Nilgiri Tahr depend on the vicinity of cliffs and steep slopes. Photo: T.  Anil Kumar

The associated stunted, evergreen forests are locally known as „shola“. Rice (1984) noted that Nilgiri Tahr infrequently use these shola forests, mostly along their margins. However, observations of male groups in the Rajamalai area during their times of sexual segregation indicated that males often fed within large shola-forest patches. (1)

Cliffs, which provide security, are a limiting factor for the distribution of the thar. Nilgiri Tahrs are distributed in subpopulations, some with limited exchance of individuals. (3)

Mortality / Predators

Leopard (Panthera pardus), Dhole (Cuon alpinus) (3)

Food and feeding

Primarily grazers, with grasses comprising a much greater volume than forbs, shrubs, and trees. During the dry season, browse consumption increases. In drier, lowland habitats, they are probably primarily browsers. They occasionally feed at the edges of forest patches. (3)

Males and females have different habitat preferences. Areas used exclusively by males apparently contain greater amounts of the preferred grass than is available in habitats used by females. This may be related to a trade-off – of foraging opportunities for offspring security – in the selection of habitats closer to cliffs, where the lambs and ewes are more secure from predation. (1)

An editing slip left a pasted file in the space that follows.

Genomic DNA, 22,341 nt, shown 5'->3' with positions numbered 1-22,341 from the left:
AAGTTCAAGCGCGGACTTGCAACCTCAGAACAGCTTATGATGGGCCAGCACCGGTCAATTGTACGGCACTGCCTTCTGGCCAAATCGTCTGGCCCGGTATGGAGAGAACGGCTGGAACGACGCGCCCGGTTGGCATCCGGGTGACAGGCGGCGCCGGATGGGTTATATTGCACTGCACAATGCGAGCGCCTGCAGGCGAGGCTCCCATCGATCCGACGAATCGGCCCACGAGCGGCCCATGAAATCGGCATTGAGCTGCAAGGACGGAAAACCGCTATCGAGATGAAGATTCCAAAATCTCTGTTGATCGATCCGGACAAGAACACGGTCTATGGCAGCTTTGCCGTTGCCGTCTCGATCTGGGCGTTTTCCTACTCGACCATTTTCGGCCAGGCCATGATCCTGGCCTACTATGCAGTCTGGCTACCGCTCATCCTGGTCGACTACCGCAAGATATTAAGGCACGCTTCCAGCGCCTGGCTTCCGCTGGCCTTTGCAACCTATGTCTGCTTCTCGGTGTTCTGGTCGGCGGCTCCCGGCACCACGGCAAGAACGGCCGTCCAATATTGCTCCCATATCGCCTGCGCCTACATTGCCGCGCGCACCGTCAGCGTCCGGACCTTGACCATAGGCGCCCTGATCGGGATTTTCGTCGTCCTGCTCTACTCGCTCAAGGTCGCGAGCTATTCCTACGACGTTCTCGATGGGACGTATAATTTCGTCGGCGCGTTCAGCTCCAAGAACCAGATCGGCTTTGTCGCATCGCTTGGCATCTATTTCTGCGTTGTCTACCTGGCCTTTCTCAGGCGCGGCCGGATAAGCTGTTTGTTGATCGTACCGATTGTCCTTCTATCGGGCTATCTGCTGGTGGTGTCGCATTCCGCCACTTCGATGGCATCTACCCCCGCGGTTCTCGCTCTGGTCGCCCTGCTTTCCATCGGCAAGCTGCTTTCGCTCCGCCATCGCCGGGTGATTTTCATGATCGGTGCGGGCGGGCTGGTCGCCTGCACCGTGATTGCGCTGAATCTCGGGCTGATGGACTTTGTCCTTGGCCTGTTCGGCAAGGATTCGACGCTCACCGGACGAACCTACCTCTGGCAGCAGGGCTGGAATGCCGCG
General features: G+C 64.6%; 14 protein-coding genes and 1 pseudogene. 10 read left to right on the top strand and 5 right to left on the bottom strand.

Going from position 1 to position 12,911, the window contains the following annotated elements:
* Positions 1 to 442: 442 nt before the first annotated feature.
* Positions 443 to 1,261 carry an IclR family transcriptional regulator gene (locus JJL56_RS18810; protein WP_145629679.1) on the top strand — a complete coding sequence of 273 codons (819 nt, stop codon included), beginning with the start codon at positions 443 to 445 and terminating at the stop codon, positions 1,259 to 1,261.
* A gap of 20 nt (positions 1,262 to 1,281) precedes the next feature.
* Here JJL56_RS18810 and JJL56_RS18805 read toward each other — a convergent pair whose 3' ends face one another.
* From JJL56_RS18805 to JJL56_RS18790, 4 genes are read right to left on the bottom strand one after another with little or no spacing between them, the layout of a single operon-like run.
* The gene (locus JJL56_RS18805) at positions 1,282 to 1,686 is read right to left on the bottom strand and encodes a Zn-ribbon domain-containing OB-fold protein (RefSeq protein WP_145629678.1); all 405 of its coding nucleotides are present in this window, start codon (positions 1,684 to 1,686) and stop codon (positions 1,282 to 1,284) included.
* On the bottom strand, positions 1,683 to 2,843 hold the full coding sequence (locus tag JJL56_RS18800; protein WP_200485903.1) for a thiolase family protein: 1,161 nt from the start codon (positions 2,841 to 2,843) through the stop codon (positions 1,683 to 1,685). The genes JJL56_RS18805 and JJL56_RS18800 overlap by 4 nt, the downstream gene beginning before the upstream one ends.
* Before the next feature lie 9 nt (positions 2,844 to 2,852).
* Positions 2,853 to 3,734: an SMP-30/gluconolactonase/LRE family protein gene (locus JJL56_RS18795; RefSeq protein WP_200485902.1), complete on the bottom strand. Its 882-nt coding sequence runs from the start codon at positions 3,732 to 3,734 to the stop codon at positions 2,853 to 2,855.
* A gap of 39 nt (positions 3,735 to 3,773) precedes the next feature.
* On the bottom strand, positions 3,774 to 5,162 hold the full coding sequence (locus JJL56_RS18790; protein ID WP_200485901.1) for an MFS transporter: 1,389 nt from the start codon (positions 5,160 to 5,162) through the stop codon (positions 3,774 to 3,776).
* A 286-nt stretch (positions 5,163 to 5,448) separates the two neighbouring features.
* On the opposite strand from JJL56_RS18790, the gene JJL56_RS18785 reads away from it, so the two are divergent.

mating: July-August – during the monsoon season. Unlike temperate caprins, whose mating season occurs during the end of the period of decreasing daylength, Nilgiri Tahrs mate during the period of increasing daylength. (3) As the rut approaches, males are thought to move extensively in search of estrous females but after the rut they move very little (Madhusudan 1995), probably in order to regain physical condition lost during vigorous rutting. (1)

gestation: 175-185 days (3); for about 180 days (2); 174-201 days (1)

Twins are rare. Photo: T.  Anil Kumar

births: Most births occur in January-February – during the period of least thermal stress. Usually Nilgiri Tahr have single offspring, twins are extremely rare. Some females whose offspring die at an early age conceive twice in one year and hence can have two young per year. Second births occur during the monsoon, during which period newborns are subject to thermal stress, that is, they are exposed to wet, cold, windy weather and have a higher mortality than those born during January and February. (3)

weaning: 4 to 6 months (5)

sexual maturity: at around three years of age (2)

Activity patterns

Most tahrs feed in the early morning until about 8 am. From 10.30 am to 2.30 pm about half are inactive. A second feeding peak occurs after 4 pm (3)

Movements, home range and social organisation

Basic social units consist of mixed groups and male groups. (3)

Mixed groups (females, offspring, subadults, and during the rut, adult males) average 42 (2-150) animals.